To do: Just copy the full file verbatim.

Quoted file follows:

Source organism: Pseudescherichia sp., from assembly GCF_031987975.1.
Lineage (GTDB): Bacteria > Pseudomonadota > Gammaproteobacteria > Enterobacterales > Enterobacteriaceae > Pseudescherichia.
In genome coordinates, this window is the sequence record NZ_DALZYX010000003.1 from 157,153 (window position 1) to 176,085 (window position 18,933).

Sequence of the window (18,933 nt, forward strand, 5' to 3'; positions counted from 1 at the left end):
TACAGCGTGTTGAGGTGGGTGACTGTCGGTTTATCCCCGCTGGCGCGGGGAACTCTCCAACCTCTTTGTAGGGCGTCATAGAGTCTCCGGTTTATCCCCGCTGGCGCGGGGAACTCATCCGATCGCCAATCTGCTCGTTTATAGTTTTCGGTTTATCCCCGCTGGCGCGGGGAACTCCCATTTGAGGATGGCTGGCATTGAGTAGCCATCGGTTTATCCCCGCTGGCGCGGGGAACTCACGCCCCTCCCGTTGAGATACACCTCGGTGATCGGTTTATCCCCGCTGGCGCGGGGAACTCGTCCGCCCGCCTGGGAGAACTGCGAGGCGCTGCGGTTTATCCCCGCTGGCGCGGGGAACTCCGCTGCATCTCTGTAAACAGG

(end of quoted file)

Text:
Source organism: Pseudescherichia sp., from assembly GCF_031987975.1.
Lineage (GTDB): Bacteria > Pseudomonadota > Gammaproteobacteria > Enterobacterales > Enterobacteriaceae > Pseudescherichia.
In genome coordinates, this window is the sequence record NZ_DALZYX010000003.1 from 157,153 (window position 1) to 176,085 (window position 18,933).

Sequence of the window (18,933 nt, forward strand, 5' to 3'; positions counted from 1 at the left end):
TACAGCGTGTTGAGGTGGGTGACTGTCGGTTTATCCCCGCTGGCGCGGGGAACTCTCCAACCTCTTTGTAGGGCGTCATAGAGTCTCCGGTTTATCCCCGCTGGCGCGGGGAACTCATCCGATCGCCAATCTGCTCGTTTATAGTTTTCGGTTTATCCCCGCTGGCGCGGGGAACTCCCATTTGAGGATGGCTGGCATTGAGTAGCCATCGGTTTATCCCCGCTGGCGCGGGGAACTCACGCCCCTCCCGTTGAGATACACCTCGGTGATCGGTTTATCCCCGCTGGCGCGGGGAACTCGTCCGCCCGCCTGGGAGAACTGCGAGGCGCTGCGGTTTATCCCCGCTGGCGCGGGGAACTCCGCTGCATCTCTGTAAACAGG